Altria Group (NYSE:MO), home of tobacco giant Philip Morris and majority owner of food giant Kraft Foods (NYSE:KFT), turned in a tremendous fourth quarter. Revenues were up 10.2% and net earnings, 18.3%. Talk about smokin' results.

For the full-year 2003, earnings declined from $5.21 in 2002 to $4.52. That sure sounds bad, but remember, 2002 results included a $0.81 per-share gain from the sale of Miller Brewing. Back that out, and 2003 was another step forward.

The highlight is tobacco -- especially domestic sales. Premium leader Marlboro's market share jumped from 37.4% last year to 38.5%. Overall, Phillip Morris, which bumped its total share from 48.1% to 49.1%, now accounts for nearly one of every two cigarettes sold in the U.S. That's a lot of smokes and, with premium-priced Marlboro out front, a lot of cash.

International sales inched a meager 1.6% higher, but in this case, the year-ago quarter benefited from a strong shipment to Japan and other markets hurt by the dock strikes in the prior quarter. Either way, operating income increased a hefty 8.2% for the latest quarter.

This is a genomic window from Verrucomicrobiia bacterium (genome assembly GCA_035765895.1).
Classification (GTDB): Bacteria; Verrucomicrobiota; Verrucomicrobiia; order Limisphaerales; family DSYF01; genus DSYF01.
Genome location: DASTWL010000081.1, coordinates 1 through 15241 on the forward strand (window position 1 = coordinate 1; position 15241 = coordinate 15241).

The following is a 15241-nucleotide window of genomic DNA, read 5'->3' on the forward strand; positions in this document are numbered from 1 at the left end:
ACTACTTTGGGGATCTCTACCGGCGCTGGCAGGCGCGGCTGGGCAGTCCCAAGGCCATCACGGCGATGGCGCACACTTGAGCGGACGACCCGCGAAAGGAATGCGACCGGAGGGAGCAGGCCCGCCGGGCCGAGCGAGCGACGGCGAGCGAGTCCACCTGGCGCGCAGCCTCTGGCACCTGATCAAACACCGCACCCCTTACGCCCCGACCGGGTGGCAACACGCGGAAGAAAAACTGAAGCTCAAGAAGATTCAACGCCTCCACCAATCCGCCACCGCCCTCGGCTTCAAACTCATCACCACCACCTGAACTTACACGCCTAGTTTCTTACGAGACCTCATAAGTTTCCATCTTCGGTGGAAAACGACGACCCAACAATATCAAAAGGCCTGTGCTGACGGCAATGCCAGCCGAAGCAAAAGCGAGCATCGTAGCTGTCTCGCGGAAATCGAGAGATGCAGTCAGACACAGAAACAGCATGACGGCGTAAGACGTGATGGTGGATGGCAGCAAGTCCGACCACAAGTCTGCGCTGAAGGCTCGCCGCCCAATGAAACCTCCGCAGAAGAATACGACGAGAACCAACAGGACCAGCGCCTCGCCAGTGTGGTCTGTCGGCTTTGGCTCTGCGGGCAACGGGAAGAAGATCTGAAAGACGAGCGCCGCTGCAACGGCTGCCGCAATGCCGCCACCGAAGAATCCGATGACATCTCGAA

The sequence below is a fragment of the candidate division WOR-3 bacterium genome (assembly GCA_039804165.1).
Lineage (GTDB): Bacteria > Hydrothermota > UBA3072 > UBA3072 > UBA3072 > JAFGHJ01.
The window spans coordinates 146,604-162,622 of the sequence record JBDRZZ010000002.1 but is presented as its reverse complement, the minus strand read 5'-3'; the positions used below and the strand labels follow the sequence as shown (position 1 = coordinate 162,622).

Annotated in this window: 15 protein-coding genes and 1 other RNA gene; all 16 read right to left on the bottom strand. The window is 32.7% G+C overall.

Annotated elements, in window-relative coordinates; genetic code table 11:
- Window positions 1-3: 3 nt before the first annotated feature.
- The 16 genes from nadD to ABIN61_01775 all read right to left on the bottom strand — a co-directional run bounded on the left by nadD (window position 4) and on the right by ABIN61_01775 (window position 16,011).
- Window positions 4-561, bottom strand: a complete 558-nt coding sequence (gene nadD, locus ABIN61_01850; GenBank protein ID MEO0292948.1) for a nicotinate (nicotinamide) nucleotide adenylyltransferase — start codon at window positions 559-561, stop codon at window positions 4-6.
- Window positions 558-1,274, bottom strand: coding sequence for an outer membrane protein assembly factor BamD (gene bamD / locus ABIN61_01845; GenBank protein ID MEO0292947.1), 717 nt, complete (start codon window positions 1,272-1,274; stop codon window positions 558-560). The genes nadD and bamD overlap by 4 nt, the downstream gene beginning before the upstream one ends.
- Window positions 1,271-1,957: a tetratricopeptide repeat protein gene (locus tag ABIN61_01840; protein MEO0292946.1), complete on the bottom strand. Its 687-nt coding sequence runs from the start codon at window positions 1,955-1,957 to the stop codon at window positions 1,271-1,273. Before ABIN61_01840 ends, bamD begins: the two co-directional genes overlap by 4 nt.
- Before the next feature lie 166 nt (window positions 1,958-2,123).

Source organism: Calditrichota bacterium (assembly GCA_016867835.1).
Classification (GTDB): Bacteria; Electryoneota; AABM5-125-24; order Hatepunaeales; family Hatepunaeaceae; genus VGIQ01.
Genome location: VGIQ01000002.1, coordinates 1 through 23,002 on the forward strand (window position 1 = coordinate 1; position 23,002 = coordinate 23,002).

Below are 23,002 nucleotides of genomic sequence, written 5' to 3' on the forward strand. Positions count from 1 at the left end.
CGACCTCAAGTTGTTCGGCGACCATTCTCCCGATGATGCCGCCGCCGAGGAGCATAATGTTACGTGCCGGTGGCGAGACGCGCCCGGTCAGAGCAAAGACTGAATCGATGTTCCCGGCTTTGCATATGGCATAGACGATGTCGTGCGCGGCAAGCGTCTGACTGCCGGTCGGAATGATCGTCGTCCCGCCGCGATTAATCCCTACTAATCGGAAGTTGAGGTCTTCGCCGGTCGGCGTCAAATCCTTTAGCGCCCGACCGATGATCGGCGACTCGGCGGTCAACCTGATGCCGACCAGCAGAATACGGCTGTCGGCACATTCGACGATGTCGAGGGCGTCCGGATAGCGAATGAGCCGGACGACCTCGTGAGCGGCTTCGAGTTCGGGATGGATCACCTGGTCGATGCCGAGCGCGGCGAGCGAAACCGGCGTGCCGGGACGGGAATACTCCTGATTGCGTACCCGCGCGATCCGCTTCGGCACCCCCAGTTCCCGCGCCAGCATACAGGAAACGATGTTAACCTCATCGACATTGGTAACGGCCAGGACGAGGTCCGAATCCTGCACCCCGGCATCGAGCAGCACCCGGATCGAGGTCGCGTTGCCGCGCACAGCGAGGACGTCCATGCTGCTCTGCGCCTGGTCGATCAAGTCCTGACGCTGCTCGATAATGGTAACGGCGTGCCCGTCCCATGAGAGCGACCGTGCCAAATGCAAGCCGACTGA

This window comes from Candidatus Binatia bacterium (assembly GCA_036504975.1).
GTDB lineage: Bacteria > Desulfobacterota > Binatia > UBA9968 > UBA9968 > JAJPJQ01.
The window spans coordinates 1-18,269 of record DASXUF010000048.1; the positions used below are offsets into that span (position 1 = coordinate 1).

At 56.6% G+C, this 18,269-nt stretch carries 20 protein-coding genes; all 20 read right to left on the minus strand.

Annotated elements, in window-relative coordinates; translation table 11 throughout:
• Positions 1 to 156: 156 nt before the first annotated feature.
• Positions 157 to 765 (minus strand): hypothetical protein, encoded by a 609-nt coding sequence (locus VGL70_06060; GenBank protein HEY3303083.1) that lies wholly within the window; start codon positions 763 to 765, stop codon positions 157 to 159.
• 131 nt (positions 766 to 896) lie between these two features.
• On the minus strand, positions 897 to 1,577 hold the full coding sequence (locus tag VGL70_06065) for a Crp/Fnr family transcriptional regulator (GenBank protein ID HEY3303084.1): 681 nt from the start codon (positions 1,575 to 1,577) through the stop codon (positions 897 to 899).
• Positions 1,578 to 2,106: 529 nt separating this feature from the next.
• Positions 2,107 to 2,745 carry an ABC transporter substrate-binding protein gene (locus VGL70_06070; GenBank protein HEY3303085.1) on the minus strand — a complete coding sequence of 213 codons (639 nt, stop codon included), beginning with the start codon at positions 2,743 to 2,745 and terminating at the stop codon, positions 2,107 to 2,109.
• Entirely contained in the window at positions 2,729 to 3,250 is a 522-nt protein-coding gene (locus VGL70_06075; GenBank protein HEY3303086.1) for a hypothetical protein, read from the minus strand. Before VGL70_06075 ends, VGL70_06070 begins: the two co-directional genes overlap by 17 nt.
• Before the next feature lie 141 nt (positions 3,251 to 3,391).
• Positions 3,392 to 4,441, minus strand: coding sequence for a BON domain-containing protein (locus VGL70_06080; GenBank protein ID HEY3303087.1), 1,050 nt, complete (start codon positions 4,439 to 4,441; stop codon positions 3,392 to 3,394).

One might make the case that Phillip Morris will continue to grow its market share in the fashion of global beer powerhouse Budweiser (NYSE:BUD). To be fair, one might as easily insist that the pending combination of R.J.Reynolds Tobacco (NYSE:RJR) and British American Tobacco's (AMEX:BTI) Brown & Williamson gives pause.

So, which is it? When you get right down to it, the new R.J. Reynolds may control 30% of the tobacco market, but it lacks a dominant brand like Marlboro. Moreover, R.J. Reynolds already is battling declining sales, and both it and British American Tobacco are burdened with restructuring charges.

Granted, with $19 billion in long-term debt, Altria has a rarified 95% debt-to-equity ratio. Granted again, investors must weigh handsome operating margins (approaching 16%) against legal risks (a whole topic unto itself), not to mention the fact that, including dividends, the stock has increased 46% since year-end 2002.

Still, if you ask me, for investors looking for a piece of the highly profitable tobacco business, Altria is it. At a relatively meager 12 times earnings, and yielding 4.9%, the stock still looks reasonably priced -- especially given that the company is increasing market share and profitability.

When it comes to tobacco, Altria blazes the competition.

W.D. Crotty is a former Brown & Williamson Tobacco employee and knows the tobacco business. Tobacco stocks are great for yield investors. If dividend -paying stocks interest you, consider a 30-day free trial to the Motley Fool Income Investor .